Beyond conversation, I only heard a few white-throats at the meadow. I encountered more – plus a song sparrow – foraging in the cattails at the western end of the pond. When I reached well away from the cattails, the white-throats migrated to the shrubs at the edge of the path, leaving the song sparrow to its own. Juncos twittered in the canopy.

IMG_2260

Brown is beautiful. © S.G. Hansen

A thin layer of ice coated this end of the pond. Mike thought we wouldn’t see ducks. But when we reached sight of the other end, quite a few waterfowl were foraging: Four Green-winged Teal (all males, with lovely auburn and green faces), eight Mallards, and a dozen Canada Geese. Though they segregated themselves in groups of their own species, they all kept close to one another. The ducks moved to the back the closer we approached. The geese didn’t mind us that much, of course.

Meanwhile, nearly a dozen goldfinches fed on the black birch seeds above our heads. A couple whitehatches “yanked” incessantly. A Carolina wren trilled. As I watched the ducks, a kinglet bounced from one reed bunch to another over the pond, barely giving me time to notice that it was Gold-crowned.

IMG_2259

An oriole nest (belonging to either Baltimore or Orchard, both of which breed in Westchester). Orioles weave basket-like nests out of grasses and stitch them together with their bills. Th nests, which hang from tree branches, can have more than 10,000 weaves. © S.G. Hansen

Snow began to fall when we ventured out to the power-lines, starting off as flurries then quickly becoming heavier. One could hear the flake bunches practically hitting the ground and the vegetation. The power-line wires usually buzz, but today they sizzled. Snowfall filled in bird silence. I heard only sparse calls from a few birds: a second flicker, a second song sparrow, and a some more white-throats.

IMG_2266

Praying Mantis egg sack. © S.G. Hansen

Now that snow was falling quite a bit in the woods, the birds in the sanctuary also quieted down. So much so that I heard maybe a couple titmice and white-throats at most until we reached the parking lot again. We even took the longer route again, hiking the new white trail the golf course owners created. We enjoyed walking through the first-of-season snow. Karen took the opportunity to finish talking about her Purple Martin housing problem. She’d just put up the housing – a gift from a friend – this past breeding system. But an adamant flock of House Sparrows kept trying to nest in the gourds, even after she repeatedly climbed to throw away the nesting material (the gourds are fifteen feet above the ground). Eventually, the “little fucks” took revenge by chewing on her fencing and garden plants. She was thinking of donating the martin housing to Croton Point and purchasing a house sparrow trap.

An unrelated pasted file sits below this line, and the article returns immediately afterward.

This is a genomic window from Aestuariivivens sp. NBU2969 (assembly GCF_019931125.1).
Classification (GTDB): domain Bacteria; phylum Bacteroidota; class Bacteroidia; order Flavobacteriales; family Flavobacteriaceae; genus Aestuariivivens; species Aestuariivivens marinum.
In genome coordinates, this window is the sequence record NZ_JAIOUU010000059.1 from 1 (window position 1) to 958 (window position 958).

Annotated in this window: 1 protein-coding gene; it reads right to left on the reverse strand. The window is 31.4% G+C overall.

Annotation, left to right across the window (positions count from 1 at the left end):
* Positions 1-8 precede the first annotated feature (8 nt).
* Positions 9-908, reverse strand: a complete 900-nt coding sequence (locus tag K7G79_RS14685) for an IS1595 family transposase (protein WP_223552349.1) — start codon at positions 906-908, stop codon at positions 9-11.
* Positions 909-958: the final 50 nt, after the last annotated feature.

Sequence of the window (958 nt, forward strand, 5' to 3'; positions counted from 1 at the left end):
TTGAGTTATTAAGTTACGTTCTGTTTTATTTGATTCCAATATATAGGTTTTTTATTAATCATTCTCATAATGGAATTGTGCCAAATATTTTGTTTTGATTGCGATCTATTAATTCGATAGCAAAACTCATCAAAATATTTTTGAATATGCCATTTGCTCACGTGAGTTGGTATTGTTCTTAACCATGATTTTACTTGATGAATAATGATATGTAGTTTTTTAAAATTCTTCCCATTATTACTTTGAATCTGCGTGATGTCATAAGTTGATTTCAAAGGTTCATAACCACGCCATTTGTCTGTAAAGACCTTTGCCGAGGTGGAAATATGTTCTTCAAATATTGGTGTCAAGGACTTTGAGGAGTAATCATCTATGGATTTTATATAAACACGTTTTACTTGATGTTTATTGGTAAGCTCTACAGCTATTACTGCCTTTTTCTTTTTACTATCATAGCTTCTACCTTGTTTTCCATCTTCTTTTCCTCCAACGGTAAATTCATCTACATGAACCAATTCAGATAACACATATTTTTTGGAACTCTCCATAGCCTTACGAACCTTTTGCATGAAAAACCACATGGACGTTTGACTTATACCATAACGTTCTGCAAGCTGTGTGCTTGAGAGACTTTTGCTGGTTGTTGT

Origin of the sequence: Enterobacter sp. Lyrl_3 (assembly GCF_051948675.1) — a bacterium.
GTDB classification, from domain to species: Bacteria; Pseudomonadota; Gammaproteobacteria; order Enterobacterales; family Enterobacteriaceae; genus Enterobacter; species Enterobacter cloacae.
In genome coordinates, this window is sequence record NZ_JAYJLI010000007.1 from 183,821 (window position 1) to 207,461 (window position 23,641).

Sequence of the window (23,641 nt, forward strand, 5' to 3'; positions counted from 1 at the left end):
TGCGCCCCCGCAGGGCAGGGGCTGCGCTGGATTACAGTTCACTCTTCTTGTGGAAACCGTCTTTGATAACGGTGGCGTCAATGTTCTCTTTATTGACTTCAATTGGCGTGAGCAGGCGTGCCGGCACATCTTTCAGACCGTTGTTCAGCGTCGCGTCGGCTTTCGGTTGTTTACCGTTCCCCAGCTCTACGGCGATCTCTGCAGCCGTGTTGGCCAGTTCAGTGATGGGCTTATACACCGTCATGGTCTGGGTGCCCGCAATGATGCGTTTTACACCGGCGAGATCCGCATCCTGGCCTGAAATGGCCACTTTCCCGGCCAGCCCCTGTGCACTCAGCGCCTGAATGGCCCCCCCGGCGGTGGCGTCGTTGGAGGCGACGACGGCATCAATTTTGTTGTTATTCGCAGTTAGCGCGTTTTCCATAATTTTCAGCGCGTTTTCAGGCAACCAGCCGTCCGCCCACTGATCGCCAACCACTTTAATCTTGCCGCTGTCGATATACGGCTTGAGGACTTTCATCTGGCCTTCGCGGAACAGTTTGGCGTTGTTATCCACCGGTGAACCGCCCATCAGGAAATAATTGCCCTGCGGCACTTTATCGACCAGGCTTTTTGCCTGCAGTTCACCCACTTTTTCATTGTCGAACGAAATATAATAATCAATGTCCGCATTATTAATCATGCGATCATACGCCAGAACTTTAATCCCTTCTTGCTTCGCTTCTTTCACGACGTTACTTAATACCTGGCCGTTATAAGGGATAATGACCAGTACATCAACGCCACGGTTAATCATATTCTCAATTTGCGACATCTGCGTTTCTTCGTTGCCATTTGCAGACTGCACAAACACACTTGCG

Mike said to watch out for the juncos when we reached the stream near trail’s end. Alas, there were none.

We came back to the same birds I observed before the actual hike. As Mike and Karen talked, I thought I heard a Gold-crowned Kinglet. I kept my ears open for the high-pitched see-see-see call. Instead, I heard a Yellow-bellied Sapsucker’s mewing. It mewed for a good minute. I thought I saw one right after the Pileated sighting. I’d taken note of the facial markings, but the locust branches obscured the sapsucker so much I eventually lost sight of it. I was glad to hear it mew at the end of the hike.

All in all, I observed 22 species. A decent number for this time of year at Brinton Brook with a few good winter birds. Always nice to have a brown creeper – my favorite bird! You can view the eBird list here.

Sadly, this month’s hike is my last Second Saturday. I will be moving away after the New Year, before January’s hike. These three-and-a-half years were filled with fun and educational experiences. Thank you for everything, Mike!

I’m thinking of re-locating my own Second Saturdays to Sapsucker Woods.